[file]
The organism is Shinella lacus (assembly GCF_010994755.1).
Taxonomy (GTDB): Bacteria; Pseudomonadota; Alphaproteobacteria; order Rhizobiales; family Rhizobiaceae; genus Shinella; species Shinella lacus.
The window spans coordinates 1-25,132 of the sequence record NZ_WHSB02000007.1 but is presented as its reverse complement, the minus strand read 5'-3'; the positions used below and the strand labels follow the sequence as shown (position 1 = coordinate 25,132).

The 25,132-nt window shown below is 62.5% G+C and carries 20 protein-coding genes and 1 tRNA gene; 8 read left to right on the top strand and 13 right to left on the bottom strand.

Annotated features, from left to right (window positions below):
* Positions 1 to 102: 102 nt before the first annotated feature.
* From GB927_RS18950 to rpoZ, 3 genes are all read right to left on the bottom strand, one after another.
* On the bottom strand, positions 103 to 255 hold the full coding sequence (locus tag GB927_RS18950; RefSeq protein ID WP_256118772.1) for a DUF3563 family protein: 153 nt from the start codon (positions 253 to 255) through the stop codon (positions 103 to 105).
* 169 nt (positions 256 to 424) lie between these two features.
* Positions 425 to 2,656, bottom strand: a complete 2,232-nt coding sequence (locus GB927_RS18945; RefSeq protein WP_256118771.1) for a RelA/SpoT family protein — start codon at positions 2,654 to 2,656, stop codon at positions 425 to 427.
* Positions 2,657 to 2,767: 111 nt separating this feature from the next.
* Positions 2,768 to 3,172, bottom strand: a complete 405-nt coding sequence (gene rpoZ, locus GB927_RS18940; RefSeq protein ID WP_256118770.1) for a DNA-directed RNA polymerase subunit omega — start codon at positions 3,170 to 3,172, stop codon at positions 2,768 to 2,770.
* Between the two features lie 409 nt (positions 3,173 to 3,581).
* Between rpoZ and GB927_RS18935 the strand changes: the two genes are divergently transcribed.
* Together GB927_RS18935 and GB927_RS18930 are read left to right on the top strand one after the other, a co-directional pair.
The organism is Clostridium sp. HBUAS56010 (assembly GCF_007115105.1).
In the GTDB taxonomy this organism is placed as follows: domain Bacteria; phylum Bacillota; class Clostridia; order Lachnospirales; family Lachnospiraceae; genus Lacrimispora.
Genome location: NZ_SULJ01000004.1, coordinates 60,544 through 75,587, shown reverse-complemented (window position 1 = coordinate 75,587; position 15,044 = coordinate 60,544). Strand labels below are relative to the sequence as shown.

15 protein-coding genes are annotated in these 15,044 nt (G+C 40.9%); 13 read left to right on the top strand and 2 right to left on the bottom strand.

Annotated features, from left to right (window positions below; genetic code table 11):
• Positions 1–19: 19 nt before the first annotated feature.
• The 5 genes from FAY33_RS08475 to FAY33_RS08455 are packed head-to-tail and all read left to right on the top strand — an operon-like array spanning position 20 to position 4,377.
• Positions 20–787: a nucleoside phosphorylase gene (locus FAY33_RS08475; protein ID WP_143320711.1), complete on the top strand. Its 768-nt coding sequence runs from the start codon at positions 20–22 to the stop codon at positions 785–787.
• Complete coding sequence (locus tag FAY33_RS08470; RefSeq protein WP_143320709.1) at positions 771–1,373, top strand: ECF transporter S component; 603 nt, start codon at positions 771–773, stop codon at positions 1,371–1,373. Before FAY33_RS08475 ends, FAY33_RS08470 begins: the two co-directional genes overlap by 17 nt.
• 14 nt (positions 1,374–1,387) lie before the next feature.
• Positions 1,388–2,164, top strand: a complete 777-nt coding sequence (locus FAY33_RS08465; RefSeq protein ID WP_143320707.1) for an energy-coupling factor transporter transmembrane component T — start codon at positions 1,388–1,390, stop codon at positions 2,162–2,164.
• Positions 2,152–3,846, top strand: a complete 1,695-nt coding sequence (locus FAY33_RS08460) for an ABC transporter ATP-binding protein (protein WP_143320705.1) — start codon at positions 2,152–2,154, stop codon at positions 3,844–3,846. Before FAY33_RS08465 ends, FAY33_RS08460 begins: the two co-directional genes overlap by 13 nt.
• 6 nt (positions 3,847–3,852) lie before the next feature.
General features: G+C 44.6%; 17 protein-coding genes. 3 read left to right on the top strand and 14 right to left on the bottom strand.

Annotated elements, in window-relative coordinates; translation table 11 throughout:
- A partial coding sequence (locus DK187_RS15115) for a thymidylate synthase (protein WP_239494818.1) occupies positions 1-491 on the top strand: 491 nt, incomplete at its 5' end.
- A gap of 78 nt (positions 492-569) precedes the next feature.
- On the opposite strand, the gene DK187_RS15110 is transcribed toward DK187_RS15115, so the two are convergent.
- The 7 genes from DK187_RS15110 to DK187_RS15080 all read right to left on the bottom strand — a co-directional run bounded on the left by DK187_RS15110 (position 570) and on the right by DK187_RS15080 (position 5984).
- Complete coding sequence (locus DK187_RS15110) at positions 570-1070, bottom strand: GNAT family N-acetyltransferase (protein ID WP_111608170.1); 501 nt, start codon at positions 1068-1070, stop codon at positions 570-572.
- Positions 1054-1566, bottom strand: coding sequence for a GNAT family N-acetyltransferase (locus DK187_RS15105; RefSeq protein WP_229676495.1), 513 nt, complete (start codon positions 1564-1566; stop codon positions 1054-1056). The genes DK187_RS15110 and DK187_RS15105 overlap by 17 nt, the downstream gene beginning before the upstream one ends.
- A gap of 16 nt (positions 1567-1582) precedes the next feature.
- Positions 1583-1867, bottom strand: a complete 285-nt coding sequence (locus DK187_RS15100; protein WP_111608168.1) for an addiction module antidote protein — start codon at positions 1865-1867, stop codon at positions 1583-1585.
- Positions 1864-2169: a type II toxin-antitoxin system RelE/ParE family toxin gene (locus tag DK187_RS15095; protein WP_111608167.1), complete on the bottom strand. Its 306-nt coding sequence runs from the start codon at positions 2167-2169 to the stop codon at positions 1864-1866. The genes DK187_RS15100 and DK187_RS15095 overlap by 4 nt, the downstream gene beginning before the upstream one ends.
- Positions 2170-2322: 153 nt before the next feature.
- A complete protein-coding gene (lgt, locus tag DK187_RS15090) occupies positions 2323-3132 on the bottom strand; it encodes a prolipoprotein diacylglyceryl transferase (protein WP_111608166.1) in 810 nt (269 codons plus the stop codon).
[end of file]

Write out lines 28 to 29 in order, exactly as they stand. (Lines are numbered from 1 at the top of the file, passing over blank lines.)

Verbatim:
• 6 nt (positions 3,847–3,852) lie before the next feature.
General features: G+C 44.6%; 17 protein-coding genes. 3 read left to right on the top strand and 14 right to left on the bottom strand.